Over the years, huge sums of money have been expended in and out of the budgets without the nation being able to boast of the establishment of institutions as basic as assuring the provision of potable water in all parts of our dear country derivable from public works.

The long and short of this, is that by and large, we the Nigerian People have been on our own; dealing with most existential problems ranging from water supply, power supply, infrastructure, education, health care, and security, without a decisive role successfully played by government at all levels and over the years. The law enforcement agencies have by and large existed to prevent the masses from revolting against a self serving ruling class.

The 1917/1918 influenza pandemic is not within living memory of most of our People: in the year 2020, our continuing grossly poor level of social organization has been exposed. There is no assurance how many years would elapse before Nigeria is faced with another

calamity, be it medical, economic, social or environmental, confronting us with the possibility of mass extinction. It is what we do or fail to do, beginning, from now that will determine Nigeria’s ability to cope with such eventualities, if we survive this.

The long and short of it all is that the COVID-19 experience ought to be a major reason why the struggle for good governance, anchored on the meeting of the basic needs of the most impoverished strata of our society should take centre stage in our National life.

We believe the time to commence that journey is now. Rather than a mere reduction of the National budget from N10.94 trillion to N10.2 trillion, we call for the commencement of the process by which the 2020 budget ought to be reconfigured; after all, the 2020 Budgets at all levels were not democratically arrived at, in the sense that the Nigerian People in our Trade Unions, Professional groups and civil society organizations were not given the opportunity to make input in the setting of priorities which the budgets represent.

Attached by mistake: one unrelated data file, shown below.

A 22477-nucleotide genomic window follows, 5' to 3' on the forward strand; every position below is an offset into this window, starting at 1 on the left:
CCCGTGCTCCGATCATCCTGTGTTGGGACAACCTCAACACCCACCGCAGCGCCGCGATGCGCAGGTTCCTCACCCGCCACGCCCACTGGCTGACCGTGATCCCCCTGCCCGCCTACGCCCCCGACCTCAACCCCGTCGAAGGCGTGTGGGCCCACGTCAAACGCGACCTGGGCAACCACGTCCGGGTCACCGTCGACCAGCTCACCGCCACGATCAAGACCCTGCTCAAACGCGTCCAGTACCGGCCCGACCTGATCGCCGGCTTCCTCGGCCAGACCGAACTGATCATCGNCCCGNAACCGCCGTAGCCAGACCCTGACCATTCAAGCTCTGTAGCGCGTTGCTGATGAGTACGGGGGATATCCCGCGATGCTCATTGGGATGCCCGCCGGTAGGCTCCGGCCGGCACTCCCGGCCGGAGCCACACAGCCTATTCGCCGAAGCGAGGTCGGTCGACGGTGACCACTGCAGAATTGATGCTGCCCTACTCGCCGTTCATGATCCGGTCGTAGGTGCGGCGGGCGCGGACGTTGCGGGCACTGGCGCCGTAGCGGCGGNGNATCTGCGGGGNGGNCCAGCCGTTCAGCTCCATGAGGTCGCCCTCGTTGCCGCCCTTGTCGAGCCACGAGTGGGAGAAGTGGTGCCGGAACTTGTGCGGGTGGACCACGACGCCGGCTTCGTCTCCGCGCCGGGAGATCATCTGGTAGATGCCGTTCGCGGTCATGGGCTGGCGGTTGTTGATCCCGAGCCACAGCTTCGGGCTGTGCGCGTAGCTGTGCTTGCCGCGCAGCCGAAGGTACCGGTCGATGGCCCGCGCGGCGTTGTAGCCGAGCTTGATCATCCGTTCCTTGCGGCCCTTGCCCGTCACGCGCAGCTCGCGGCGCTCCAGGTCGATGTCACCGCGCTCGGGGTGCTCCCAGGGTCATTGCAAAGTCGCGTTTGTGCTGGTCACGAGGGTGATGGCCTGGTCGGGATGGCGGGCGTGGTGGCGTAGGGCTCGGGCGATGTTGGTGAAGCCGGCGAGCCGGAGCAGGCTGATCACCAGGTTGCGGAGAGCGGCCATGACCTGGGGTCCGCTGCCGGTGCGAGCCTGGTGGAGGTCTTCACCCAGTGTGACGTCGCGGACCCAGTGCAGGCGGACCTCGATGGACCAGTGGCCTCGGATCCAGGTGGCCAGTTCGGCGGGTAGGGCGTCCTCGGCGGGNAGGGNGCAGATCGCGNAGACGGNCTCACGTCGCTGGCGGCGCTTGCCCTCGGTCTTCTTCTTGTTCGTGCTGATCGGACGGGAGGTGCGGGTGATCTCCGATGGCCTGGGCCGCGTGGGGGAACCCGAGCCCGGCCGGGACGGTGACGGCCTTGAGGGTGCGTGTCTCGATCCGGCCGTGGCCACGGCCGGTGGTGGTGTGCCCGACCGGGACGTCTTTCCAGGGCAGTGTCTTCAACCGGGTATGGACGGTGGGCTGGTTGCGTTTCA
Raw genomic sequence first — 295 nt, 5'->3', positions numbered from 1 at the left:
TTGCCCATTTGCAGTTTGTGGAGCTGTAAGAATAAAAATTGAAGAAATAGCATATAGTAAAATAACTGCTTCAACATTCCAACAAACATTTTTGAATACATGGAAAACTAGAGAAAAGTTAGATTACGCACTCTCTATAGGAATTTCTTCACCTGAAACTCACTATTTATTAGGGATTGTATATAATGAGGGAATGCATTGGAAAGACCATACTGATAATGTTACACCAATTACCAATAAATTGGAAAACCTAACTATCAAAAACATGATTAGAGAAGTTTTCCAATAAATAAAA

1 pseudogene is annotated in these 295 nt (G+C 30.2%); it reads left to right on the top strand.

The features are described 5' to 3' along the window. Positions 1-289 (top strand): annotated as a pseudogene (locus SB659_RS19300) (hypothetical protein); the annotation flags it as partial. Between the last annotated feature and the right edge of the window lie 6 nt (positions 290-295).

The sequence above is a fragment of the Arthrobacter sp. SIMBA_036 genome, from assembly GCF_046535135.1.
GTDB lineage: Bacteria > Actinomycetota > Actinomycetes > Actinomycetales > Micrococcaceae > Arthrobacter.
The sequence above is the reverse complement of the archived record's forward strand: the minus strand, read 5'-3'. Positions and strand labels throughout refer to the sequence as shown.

We call on the President, General Muhammadu Buhari to set the machinery in process for engaging nominees of trade unions, Professional groups and civil society groups in Nigeria to engage his cabinet, in the reformulation of Budget 2020, being guided by the lessons learnt from the COVID-19 experience so far, and anchored on the spirit of self reliance and the most efficient use of available resources. 

This process undoubtedly will harness the creative energies of the Nigerian People across board and focus our minds on the challenges confronting us all, rather than the divisions that have predominated for some time now.

It is our belief that the starting point for such a body is the equitable and corruption free utilization of the resources already gathered to meet the basic needs of our people engendered by the ongoing COVID-19, and the harnessing of more resources for that purpose.

This to us is the sure footed democratic way forward, consistent with the safeguard of all fundamental rights of all of our People.

We document our abhorrence for the violation of the rights of our People in these difficult times, and call for the prosecution of all members of the armed forces who wantonly took the lives of our people in Warri, Delta State, Kaduna and all other places, where arbitrary taking of lives have taken place, since the commencement of COVID-19.

We call on the Nigerian People at this time to responsibly take charge of our neighborhoods and the Country as a whole.

________________________

Dr. Osagie Obayuwana,

National President,

CDHR.